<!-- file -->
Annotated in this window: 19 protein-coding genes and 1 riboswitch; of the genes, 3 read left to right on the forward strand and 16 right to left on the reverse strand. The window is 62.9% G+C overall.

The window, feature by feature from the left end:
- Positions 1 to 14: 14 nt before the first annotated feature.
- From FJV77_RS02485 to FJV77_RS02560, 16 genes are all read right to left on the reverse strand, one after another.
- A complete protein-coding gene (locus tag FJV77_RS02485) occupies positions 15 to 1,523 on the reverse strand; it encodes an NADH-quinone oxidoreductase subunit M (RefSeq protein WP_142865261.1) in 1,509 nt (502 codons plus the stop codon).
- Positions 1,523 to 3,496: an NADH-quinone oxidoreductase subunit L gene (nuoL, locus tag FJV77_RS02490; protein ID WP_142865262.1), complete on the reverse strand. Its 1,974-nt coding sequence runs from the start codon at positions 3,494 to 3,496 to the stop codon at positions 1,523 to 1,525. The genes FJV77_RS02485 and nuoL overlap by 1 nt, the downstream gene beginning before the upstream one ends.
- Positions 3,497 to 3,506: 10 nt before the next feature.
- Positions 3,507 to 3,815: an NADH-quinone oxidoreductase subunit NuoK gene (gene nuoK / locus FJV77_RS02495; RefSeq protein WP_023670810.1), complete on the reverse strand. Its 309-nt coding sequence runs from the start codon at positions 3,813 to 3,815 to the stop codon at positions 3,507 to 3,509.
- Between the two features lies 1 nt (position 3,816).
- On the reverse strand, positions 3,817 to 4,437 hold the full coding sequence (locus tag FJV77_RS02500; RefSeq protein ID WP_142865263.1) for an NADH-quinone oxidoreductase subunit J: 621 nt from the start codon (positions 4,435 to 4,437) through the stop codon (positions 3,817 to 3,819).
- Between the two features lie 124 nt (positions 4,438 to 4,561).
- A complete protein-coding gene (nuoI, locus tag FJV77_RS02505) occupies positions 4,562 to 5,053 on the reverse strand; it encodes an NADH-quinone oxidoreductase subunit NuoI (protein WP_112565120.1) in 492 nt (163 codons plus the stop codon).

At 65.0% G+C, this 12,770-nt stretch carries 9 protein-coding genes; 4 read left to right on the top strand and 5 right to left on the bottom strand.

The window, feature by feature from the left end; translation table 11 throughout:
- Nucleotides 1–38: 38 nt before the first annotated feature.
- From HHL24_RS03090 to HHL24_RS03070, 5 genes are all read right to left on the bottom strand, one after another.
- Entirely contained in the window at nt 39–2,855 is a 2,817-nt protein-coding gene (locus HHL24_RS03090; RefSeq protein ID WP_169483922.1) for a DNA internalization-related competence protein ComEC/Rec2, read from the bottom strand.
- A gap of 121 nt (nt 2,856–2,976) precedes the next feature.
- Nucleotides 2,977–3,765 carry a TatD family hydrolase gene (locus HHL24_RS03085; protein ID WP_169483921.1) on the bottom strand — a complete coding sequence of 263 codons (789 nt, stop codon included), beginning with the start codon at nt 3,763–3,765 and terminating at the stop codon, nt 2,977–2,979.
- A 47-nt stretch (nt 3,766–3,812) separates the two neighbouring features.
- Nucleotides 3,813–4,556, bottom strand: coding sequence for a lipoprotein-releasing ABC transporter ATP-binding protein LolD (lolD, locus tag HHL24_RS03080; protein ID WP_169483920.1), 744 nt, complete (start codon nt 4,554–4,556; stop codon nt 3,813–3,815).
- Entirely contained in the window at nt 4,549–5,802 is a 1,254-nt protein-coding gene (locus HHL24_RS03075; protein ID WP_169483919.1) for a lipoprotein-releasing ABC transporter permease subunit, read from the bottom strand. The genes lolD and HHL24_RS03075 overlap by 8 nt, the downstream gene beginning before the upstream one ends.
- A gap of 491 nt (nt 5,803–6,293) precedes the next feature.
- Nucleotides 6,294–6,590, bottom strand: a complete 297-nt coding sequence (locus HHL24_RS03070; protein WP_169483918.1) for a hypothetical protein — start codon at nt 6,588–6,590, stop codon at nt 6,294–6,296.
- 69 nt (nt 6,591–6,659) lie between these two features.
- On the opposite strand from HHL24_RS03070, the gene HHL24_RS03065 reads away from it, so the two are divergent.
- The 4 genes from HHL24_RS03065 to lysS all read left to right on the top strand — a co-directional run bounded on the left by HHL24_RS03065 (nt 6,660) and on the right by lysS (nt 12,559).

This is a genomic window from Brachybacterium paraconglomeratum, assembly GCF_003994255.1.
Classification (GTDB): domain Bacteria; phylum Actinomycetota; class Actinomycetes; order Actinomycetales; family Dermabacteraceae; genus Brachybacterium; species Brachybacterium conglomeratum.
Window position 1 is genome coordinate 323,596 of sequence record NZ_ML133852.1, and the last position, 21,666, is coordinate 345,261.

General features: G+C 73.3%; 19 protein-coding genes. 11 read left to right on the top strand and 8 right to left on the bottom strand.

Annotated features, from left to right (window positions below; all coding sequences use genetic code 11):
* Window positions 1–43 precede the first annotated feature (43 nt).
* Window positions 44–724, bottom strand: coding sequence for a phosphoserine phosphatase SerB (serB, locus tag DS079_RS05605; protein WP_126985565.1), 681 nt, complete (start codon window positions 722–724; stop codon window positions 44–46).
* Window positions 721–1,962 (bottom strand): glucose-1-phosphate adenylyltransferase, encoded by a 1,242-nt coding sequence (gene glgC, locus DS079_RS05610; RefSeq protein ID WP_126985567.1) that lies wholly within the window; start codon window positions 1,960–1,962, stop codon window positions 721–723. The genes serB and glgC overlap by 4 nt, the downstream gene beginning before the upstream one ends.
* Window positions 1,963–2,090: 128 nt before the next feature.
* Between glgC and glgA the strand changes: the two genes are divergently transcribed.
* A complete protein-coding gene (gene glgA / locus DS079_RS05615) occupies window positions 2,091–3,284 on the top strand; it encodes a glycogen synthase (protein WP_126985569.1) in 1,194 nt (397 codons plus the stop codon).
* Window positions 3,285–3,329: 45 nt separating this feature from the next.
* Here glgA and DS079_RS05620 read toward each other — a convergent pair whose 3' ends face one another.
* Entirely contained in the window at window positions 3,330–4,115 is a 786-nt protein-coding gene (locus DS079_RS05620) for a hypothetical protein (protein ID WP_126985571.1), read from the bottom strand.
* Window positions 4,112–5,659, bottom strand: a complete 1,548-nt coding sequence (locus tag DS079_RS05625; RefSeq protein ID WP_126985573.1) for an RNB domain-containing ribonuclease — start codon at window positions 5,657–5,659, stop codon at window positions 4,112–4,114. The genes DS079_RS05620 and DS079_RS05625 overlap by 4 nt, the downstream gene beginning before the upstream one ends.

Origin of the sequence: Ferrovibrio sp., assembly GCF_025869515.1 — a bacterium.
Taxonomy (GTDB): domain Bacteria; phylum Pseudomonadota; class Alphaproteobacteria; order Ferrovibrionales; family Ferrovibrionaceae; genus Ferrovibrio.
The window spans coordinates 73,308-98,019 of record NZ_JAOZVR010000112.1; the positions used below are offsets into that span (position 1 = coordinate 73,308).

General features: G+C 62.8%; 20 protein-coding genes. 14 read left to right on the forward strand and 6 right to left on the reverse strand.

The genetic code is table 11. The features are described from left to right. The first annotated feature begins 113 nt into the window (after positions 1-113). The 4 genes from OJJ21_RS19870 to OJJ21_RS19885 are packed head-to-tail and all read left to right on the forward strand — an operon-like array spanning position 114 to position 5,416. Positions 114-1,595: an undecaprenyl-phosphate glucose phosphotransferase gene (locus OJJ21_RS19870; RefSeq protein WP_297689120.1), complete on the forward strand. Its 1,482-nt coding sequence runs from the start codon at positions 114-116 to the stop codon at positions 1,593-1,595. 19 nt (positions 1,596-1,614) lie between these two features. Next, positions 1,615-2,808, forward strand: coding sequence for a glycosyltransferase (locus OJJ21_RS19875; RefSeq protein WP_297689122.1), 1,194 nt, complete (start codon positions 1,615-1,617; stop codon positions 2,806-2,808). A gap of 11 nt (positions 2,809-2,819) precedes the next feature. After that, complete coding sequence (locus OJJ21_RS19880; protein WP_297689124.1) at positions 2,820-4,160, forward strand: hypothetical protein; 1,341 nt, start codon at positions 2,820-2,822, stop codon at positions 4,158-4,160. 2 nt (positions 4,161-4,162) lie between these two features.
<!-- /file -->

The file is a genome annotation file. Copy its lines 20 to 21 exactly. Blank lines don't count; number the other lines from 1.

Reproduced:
- A 47-nt stretch (nt 3,766–3,812) separates the two neighbouring features.
- Nucleotides 3,813–4,556, bottom strand: coding sequence for a lipoprotein-releasing ABC transporter ATP-binding protein LolD (lolD, locus tag HHL24_RS03080; protein ID WP_169483920.1), 744 nt, complete (start codon nt 4,554–4,556; stop codon nt 3,813–3,815).